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Trusteed IRAs: Do You Need One?

The following information is reprinted with permission from Forefield, Inc.

The tax code allows IRAs to be created as trust accounts, custodial accounts, and annuity contracts. Regardless of the form, the federal tax rules are generally the same for all IRAs. But the structure of the IRA agreement can have a significant impact on how your IRA is administered. This article will focus on one type of trust account commonly called a “trusteed IRA,” or “individual retirement trust.”

Why might you need a trusteed IRA?

In a typical IRA, your beneficiary takes control of the IRA assets upon your death. There’s nothing to stop your beneficiary from withdrawing all or part of the IRA funds at any time. This ability of your beneficiary to withdraw assets at will may be troublesome to you for several reasons. For example, you may simply be concerned that your beneficiary will squander the IRA funds.

Or it may be your wish that your IRA “stretch” after your death–that is, continue to accumulate on a tax-deferred (or in the case of Roth IRAs, potentially tax-free) basis–for as long as possible. Your intent to stretch out the IRA payments may be defeated if your beneficiary has total control over the IRA assets upon your death.

Even if your beneficiary doesn’t deplete the IRA assets, in a typical IRA you normally have no say about where the funds go when your beneficiary dies. Your beneficiary, or the IRA agreement, usually specifies who gets the funds at that point. So, in a typical IRA, if you name your spouse as your primary beneficiary, your spouse could name children from a previous marriage, or a new spouse if he or she remarries, as the ultimate beneficiary of your IRA assets. A trusteed IRA allows you to control the ultimate beneficiaries of your IRA, by letting you specify contingent beneficiaries that cannot be changed by your primary beneficiary.

With a trusteed IRA, you can’t stop the paymentof required minimum distributions (RMDs) to your beneficiary but you can restrict any additional payments. You can direct the trustee to pay only RMDs to your beneficiary. Or you can provide the trustee with discretionary authority to make payments to your beneficiary in addition to RMDs, e.g., for your beneficiary’s health, welfare, or education. Or you can impose restrictions on distributions that last only until your beneficiary reaches a specified age. Trusteed IRAs can also be set up to qualify as marital, QTIP, and credit shelter (bypass) trusts, potentially simplifying your estate planning.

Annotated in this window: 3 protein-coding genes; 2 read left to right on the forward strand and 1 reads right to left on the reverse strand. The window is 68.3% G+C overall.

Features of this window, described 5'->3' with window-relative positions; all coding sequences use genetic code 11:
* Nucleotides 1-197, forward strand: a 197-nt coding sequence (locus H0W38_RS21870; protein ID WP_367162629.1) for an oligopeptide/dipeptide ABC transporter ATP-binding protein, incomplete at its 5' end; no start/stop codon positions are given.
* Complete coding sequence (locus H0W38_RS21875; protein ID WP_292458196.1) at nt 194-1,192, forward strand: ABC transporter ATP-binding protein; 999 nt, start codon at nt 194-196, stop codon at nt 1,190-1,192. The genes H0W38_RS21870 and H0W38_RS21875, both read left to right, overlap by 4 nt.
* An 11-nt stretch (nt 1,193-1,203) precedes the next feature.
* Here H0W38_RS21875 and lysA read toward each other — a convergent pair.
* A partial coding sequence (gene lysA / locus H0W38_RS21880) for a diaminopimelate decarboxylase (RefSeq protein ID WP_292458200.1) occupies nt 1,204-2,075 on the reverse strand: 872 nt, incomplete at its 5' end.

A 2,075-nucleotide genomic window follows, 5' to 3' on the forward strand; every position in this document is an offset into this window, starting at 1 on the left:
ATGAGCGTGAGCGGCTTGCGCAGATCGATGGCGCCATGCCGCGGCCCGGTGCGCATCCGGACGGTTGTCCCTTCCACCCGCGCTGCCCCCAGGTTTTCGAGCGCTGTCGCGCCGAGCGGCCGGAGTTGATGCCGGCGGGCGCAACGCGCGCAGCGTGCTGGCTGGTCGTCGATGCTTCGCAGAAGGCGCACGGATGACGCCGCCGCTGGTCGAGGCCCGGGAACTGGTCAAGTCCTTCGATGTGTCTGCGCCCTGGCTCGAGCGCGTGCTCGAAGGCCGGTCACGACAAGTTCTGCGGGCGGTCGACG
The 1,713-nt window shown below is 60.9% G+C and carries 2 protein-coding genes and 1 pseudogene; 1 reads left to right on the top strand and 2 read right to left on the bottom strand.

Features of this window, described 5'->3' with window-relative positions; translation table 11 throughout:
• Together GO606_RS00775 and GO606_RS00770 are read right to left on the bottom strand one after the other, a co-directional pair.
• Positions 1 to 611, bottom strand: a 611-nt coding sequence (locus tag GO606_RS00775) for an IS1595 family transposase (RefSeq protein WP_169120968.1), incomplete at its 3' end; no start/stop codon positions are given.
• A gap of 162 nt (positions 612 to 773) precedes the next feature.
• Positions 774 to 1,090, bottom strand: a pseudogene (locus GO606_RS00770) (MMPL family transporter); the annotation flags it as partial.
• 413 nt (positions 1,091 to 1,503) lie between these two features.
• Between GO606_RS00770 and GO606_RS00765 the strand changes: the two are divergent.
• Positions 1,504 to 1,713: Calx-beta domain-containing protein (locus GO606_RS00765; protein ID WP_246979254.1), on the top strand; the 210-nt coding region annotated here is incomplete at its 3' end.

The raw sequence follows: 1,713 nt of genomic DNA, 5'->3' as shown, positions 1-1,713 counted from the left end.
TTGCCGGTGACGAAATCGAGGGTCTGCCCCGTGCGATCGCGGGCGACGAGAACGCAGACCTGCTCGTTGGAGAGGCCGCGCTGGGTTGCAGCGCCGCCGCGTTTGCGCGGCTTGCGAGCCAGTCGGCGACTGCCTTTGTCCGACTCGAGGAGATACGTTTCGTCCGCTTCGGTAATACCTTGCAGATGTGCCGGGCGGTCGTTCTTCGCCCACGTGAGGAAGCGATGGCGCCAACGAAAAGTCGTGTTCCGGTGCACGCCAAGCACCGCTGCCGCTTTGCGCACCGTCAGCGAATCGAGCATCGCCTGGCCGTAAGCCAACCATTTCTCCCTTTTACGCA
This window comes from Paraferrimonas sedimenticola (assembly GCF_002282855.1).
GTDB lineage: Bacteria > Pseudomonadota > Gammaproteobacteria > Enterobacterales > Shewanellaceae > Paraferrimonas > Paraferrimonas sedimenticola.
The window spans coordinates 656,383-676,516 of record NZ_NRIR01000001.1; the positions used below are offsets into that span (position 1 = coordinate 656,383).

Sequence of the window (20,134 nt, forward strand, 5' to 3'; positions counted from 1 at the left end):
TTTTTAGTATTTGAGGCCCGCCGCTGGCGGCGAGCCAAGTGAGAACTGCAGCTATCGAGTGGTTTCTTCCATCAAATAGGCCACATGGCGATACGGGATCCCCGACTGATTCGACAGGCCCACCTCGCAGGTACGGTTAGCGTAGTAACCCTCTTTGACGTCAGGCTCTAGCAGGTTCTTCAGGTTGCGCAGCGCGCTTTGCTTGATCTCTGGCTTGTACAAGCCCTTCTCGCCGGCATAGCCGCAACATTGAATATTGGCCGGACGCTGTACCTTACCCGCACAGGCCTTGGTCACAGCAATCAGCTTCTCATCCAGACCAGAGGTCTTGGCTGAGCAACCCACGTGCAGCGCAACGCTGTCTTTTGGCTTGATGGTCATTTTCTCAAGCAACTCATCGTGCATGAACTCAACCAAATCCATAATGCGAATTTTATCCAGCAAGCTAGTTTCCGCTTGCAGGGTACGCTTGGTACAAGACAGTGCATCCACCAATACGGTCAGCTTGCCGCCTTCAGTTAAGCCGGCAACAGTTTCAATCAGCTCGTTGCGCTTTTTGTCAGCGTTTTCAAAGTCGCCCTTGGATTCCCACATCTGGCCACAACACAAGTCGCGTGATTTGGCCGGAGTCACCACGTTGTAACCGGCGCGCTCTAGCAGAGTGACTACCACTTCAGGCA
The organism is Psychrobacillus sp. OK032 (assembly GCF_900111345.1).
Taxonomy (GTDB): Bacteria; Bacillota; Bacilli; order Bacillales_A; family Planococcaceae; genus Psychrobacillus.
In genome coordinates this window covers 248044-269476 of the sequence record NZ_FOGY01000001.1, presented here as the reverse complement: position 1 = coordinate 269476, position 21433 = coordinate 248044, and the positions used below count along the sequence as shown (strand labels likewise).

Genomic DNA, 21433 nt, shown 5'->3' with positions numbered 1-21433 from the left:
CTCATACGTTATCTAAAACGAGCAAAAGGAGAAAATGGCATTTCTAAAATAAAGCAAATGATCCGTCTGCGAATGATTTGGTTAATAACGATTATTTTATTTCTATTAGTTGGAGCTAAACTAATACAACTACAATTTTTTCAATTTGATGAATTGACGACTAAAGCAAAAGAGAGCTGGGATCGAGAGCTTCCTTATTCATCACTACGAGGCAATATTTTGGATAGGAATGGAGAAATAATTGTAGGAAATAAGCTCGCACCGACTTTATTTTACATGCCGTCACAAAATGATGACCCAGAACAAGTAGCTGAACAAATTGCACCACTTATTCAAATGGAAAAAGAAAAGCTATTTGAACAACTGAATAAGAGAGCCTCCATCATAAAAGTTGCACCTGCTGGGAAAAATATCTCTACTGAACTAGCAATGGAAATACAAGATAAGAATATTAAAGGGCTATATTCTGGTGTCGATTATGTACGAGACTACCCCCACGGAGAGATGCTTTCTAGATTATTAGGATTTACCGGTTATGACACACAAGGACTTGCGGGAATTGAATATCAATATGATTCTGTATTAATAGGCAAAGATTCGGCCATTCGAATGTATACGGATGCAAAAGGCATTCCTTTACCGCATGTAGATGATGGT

A trusteed IRA can also be a valuable tool during your lifetime. It can be structured so that if you become incapacitated, the trustee will step in and take over the investment of assets and distribution of benefits on your behalf, ensuring that your IRA won’t be in limbo until a guardian is appointed.

Is a trusteed IRA right for you?

While trusteed IRAs can be as flexible as a particular trustee will allow (not all provide the same level of IRA planning services), they aren’t right for everyone. The minimum balance required to establish a trusteed IRA, and the fees charged, are usually significantly higher than for other IRAs, making trusteed IRAs most appropriate for large IRA accounts. You may also incur attorney’s fees and other costs.

And in some cases, another approach might be more appropriate. For example, you may be able to assure that your IRA “stretches” after your death by instead naming a trust as the beneficiary of your IRA. If specific IRS rules are followed, RMDs can be calculated using your trust beneficiary’s life expectancy (this is commonly called a “see-through” trust).

See-through trusts are generally more expensive, and more complicated, than trusteed IRAs. It’s important that you consult an estate planning professional who can explain your options and make sure you choose the right vehicle for your particular situation.

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